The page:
If you’re a home renovation TV junkie (think Fixer Upper, Property Brothers, or House Hunters Renovation), you know the story line. After a grueling search, the enthusiastic homebuyers finally find their gem in the rough, but invariably the kitchen and bathrooms need “updating.” Then out come the sledgehammers, and sometimes the homeowners get to have the fun of launching the first blows, crushing cabinets and vanities to smithereens—and the remnants are hauled to the overflowing dumpster outside.

Juliann and David Berens

Certainly there are old, damaged furnishings that deserve burial, but more often it’s a matter of taste, and perfectly good materials end up in our waste stream. Sometimes better than perfectly good—like in La Jolla or Rancho Santa Fe homes with gorgeous interiors that an owner wants to remodel. What can happen to the now-rejected furnishings?

That’s where ReFind Kitchens has found its niche. David Berens and his mom, Juliann, launched what is essentially a sustainable social enterprise in June 2016. They find used or showroom kitchen cabinets, sinks, countertops, bathroom vanities, and other kitchen and bath materials, deconstruct them from their source, spruce them up if necessary, and resell them to homeowners.

Juliann Berens, an NCIDQ-certified interior designer who owned a green design firm in Tucson, offers design services to help buyers reconfigure the materials and create stunning, user-friendly spaces. And the duo, who settled in San Diego to be with family, offers construction plans and drawings, and project management.

“We work with sustainably sourced material to create zero-waste design,” David Berens explains.

Indeed, the beauty of this business is that what they salvage avoids going to the dump or any other solid waste stream, donors get a tax deduction via a free IRS-approved appraisal coordinated by ReFind Kitchens, and buyers can enjoy well-built, high-end materials for the cost equivalent of shopping at IKEA. The company also donates about 20% of sales to the ReUse People of America organization to fund more deconstructed, salvaged building materials to supply development in low-income communities and support industry job training.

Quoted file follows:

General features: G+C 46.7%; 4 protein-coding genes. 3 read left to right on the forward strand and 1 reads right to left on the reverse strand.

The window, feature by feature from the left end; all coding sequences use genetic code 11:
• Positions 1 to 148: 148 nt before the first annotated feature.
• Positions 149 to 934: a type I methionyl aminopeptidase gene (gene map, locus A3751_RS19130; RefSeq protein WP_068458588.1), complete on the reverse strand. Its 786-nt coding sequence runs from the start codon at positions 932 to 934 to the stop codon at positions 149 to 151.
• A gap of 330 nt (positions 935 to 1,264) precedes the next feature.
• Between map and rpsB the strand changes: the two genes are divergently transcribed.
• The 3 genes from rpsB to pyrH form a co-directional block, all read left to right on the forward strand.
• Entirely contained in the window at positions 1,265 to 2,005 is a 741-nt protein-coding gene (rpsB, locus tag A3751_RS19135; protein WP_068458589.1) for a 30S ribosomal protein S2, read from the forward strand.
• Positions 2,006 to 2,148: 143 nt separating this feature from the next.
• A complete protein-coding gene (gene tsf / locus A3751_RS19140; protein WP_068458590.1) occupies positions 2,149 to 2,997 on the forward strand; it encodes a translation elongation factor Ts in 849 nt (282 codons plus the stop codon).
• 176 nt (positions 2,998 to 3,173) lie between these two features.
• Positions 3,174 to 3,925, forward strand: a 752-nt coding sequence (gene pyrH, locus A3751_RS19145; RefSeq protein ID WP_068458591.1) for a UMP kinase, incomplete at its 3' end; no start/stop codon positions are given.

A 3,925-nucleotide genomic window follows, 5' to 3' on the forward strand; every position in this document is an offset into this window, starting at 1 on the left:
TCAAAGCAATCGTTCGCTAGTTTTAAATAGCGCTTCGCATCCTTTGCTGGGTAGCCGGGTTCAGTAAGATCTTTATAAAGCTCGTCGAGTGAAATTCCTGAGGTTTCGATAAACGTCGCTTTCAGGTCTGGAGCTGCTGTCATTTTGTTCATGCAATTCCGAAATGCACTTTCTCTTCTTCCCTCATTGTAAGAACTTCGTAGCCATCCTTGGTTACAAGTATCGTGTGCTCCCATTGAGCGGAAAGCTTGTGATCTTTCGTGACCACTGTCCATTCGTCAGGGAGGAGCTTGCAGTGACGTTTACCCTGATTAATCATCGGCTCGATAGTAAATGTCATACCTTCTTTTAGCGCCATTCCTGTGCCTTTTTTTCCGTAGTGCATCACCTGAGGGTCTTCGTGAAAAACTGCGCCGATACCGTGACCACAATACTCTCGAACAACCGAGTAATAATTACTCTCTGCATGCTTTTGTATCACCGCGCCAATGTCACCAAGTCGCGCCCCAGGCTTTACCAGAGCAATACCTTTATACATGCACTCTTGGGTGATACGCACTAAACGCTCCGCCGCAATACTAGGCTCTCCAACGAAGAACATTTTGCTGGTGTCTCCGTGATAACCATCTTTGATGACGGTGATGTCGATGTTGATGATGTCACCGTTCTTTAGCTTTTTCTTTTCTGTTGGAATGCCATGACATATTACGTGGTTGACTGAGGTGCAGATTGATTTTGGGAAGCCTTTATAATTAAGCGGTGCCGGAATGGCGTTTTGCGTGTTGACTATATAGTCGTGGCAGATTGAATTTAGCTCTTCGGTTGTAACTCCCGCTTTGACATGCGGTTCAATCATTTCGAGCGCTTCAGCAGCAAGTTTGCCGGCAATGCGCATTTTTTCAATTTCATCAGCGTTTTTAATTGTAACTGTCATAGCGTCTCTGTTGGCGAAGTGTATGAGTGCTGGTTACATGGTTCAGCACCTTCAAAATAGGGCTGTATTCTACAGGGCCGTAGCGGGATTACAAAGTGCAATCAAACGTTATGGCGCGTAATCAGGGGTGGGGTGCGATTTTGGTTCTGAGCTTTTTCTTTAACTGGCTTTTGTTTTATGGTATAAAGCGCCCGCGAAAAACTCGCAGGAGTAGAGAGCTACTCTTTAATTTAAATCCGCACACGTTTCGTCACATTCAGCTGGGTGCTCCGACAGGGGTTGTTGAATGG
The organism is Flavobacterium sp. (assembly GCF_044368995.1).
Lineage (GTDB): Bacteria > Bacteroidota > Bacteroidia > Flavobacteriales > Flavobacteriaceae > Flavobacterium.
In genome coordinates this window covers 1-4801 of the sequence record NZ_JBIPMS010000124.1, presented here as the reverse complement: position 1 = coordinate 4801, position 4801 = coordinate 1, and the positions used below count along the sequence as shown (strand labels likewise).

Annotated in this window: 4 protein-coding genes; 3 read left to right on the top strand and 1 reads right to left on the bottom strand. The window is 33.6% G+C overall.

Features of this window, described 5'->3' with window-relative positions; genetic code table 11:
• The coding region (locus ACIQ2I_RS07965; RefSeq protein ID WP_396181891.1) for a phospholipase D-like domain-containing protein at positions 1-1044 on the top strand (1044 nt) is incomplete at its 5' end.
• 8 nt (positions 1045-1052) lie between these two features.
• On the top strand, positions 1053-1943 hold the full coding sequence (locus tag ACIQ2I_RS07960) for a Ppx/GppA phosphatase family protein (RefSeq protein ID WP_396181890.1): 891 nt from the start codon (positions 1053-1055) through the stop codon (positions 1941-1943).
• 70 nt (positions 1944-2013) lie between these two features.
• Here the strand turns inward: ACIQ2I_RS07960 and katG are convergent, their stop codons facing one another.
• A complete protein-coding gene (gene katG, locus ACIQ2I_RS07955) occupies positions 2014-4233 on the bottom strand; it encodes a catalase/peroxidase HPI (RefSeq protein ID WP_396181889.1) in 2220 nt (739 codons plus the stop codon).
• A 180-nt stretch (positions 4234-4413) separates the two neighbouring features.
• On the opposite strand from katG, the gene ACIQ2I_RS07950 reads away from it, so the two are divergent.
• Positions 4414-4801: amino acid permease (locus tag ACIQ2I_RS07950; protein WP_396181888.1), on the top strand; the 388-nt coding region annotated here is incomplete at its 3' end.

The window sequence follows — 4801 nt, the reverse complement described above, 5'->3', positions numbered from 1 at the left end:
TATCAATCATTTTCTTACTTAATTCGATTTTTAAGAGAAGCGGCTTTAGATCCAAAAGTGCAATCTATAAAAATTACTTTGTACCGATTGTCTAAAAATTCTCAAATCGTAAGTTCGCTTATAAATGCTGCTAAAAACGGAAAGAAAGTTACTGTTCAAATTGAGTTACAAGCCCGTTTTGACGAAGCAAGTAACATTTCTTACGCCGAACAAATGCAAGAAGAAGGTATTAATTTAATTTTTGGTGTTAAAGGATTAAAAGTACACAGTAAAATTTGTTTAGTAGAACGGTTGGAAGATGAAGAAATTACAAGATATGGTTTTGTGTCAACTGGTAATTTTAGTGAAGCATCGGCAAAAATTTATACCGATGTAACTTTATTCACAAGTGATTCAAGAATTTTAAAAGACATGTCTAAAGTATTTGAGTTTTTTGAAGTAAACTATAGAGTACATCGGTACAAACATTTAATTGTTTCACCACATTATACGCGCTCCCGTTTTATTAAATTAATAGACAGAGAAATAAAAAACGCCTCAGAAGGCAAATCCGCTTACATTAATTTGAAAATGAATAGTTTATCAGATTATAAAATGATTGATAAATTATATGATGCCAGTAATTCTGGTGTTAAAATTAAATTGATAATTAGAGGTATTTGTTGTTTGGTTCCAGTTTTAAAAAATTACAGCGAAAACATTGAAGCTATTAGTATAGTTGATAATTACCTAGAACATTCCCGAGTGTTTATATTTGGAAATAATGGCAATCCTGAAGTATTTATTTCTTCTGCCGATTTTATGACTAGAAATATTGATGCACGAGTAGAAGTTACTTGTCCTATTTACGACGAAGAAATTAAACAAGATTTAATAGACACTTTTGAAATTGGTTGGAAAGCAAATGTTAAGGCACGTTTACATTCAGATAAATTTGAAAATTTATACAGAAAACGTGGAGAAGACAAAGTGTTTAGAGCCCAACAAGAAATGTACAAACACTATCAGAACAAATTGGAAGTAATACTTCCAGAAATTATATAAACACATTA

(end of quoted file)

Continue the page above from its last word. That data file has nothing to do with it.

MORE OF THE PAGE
I walked into their Miramar-area showroom and found furnishings that, to me, were surprisingly well made. But the point was I shouldn’t have been surprised. David Berens is discerning about what he takes. For instance, just to the left of the entrance was an enormous vanity with an ebony finish topped by pink and red marble. When I remarked on it, he showed off its features. The entire piece was crafted from solid alder wood. The joints were dovetailed and all the doors and drawers had dust sealers. The ebony finish was custom satin with a UV-protective glaze to prevent fading or discoloration from sun exposure. It turns out the piece, built by William Ohs, a Denver cabinetmaker who is a pioneer in precision casework construction, came from a showroom simply because it was changing out offerings for a new season.